Next week, my family and I leave PDX to travel to California!  My appointment with my mitochondrial geneticist in Pasadena is on the 25th and will last 3 or more hours. :O  This is my first time seeing him in clinic, although I have met him before at the UMDF symposium.  So grateful for his willingness to see me and go over all my gene mutations and variants of uncertain significance.  Praying he can offer some other types of treatments to slow the disease progression.


I’m excited to spend time with my whole family in sunny CA, too! 🙂

Post written byKerissa

Check out my previous posts below

Headache neurology appointment update. ...
Seattle neurology appointment ...
Medical Update July 2022 ...

This post has 6 comments

  • Hannah Kolehmainen

    Your beautiful faith in Jesus stuns me. He WILL keep you, He will use you powerfully, He will give you peace. His amazing Grace will carry yo while you rest in Him, and bring MUCH glory to His name. You are a precious saint. So sorry you’re hurting.

  • Rosalie Baugh

    Hi Kerissa!
    Well. As I have come to expect from you, the heavy news you received is not smothering your sense of peace in God. You are amazingly filled with His provision for peace and joy and comfort and all those other gifts that those who move fast and comfy through life don’t stop to enjoy nearly as much! The rewards of your surrender look appealing, but the cost is significant, and I have to admit that I shrink back from the pain. May God continue to give you a supernatural ability to rest in Him daily as you endure so much. Your family, too…..the pain of seeing someone that you love so much suffer so greatly wears on them, to be sure. I’ll keep praying for ALL of you.

    I was in sunny CA on the day that you posted this; off to a work conference. It is a privilege to be a care-provider, and to realize that those we care for wish that they could give rather than receive the care–humbling to be the patient. You must bring such joy to those who are privileged to care for you!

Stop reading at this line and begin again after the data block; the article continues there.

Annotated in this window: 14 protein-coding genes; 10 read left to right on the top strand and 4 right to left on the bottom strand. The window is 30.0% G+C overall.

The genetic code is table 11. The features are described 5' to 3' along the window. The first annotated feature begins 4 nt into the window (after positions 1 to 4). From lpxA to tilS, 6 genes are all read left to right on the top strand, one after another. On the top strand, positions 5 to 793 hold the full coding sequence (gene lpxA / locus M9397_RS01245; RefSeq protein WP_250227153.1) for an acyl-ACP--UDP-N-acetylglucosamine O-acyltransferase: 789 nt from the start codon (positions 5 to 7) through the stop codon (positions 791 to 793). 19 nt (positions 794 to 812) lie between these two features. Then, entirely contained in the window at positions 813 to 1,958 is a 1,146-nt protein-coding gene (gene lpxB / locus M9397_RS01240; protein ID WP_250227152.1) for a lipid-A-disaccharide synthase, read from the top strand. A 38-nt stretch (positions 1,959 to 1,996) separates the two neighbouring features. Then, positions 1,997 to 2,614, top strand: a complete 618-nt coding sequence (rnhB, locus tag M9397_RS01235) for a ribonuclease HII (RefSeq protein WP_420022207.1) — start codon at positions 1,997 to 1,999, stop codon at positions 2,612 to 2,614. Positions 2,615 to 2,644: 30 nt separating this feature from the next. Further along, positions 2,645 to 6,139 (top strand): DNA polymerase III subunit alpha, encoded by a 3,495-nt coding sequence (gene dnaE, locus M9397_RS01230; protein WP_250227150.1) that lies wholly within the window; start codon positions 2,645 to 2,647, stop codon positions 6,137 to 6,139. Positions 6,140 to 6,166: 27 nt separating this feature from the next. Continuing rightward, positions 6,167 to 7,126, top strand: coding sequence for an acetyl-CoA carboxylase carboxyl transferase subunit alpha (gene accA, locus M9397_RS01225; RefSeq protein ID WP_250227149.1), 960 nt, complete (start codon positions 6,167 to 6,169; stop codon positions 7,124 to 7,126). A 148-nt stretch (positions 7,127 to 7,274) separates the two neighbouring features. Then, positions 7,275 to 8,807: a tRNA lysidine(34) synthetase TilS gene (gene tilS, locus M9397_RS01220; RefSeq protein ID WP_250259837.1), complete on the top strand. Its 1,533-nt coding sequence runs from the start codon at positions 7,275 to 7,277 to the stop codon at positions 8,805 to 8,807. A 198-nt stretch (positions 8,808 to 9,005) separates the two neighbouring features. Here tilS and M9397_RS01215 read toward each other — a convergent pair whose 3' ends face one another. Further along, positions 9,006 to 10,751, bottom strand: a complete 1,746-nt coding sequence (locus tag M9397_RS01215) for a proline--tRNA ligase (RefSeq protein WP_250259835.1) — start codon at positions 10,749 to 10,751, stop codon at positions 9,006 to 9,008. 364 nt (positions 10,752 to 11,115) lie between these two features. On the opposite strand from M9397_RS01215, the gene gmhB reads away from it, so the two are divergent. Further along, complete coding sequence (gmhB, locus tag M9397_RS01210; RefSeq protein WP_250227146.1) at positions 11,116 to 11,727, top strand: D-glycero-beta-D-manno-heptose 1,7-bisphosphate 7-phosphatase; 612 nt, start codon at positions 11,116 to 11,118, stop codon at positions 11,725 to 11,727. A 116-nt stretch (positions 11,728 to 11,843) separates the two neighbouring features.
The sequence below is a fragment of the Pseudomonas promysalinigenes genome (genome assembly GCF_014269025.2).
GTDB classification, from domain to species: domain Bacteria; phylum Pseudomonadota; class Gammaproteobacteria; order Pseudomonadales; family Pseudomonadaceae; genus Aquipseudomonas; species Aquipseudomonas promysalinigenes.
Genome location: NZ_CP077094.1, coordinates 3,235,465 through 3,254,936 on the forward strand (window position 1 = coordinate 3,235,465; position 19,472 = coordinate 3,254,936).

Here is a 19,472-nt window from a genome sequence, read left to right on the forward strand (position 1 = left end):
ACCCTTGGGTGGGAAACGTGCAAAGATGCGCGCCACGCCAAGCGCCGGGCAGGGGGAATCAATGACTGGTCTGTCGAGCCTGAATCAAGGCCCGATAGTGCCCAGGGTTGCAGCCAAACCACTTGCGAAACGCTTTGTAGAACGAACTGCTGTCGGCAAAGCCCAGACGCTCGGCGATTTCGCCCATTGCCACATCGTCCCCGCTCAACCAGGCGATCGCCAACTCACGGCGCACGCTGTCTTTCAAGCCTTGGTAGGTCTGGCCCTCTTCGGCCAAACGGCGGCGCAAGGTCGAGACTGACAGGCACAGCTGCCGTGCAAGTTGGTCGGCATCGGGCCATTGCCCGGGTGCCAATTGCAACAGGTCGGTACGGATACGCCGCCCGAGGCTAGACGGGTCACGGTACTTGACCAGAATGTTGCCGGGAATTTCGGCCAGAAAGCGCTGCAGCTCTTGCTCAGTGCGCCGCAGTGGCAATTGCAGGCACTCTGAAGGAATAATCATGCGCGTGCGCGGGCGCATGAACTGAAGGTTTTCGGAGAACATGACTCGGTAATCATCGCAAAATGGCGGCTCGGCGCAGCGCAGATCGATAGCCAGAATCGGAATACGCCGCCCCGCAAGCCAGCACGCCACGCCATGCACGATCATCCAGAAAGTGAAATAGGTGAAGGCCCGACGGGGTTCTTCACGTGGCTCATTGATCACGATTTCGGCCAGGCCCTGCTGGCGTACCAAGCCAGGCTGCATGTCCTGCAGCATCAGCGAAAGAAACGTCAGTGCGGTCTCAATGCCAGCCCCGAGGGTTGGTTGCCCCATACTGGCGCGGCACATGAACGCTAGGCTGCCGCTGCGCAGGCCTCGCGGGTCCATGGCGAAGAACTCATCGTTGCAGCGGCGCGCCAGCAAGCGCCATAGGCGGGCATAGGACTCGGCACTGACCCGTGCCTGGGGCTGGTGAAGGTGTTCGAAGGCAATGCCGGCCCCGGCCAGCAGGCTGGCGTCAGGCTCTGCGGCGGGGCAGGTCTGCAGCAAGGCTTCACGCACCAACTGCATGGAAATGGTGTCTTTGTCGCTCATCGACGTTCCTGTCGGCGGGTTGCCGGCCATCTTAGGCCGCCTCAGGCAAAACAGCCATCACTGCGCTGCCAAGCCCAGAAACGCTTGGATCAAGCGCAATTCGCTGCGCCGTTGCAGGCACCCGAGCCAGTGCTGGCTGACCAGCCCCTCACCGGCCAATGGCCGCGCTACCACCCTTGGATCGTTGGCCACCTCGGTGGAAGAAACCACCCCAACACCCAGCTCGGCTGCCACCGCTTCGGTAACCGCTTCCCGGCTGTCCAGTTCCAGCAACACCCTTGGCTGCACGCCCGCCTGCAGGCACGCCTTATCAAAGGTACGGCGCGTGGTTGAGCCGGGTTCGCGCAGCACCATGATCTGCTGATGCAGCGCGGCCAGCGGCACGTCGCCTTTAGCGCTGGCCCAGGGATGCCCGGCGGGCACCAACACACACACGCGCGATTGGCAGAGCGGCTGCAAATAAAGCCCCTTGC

Tomorrow I am heading to the farm store to buy plant starts while Robert tills the garden plot for the last time. The spring has been distressingly wet and I’ve been packing my suitcase way too many times, so I find myself planting long after the usual season. If I don’t get started soon, nothing will be ready to eat until Thanksgiving 🙂

    Steven is coming this week to celebrate his birthday with us. His new work schedule is Fri thru Mon, 10 hour days, so he has mid-week days free. I’m excited to spend a bit of time, and he might even help in the garden. News from Rachel Rose is sparse, but perhaps when they return to Ireland in a week or so I’ll have the chance to catch up with her.

    Bye for now, dear Kerissa. I admire you greatly, will commit to pray for you as faithfully as I can, and trust that God will give you what we all want for you: a healthy hope in Him, relief from suffering, and a life that shines with His love and for His glory. You are a treasure! Rosalie

    • Dear Mrs. Baugh,

      I hope your work conference went well and that you were able to have some fun in CA, too! 🙂 I hope you can catch up with Rachel soon!

      We just got back from LA to see my mito geneticist. It was a quick trip but also a very helpful appointment. 🙂 I will hopefully blog all about it this week!

      I’m so refreshed by your encouraging words and prayers. Your love and support all the time keeps me going!


  • Thank you for your updates. I know you are an encouragement to many, many people as well as to me. You are in my prayers. I was reading about a little boy who has Mitochondrial DNA depletion syndrome in England whose parents are desperately trying to get him to the USA for a special treatment called nucleoside bypass therapy. Just making sure you are aware of the treatment. God bless you with His presence and surround you with His love.

    • Thank you so much for your prayers and support. It means the world to me! 🙂 I have been following little Charlie’s story—it’s so very sad that they didn’t win the appeal. 🙁 Unfortunately, because I don’t have a specific depletion gene mutation, I’m not eligible for that treatment…but I’m so glad to hear that it’s helping others!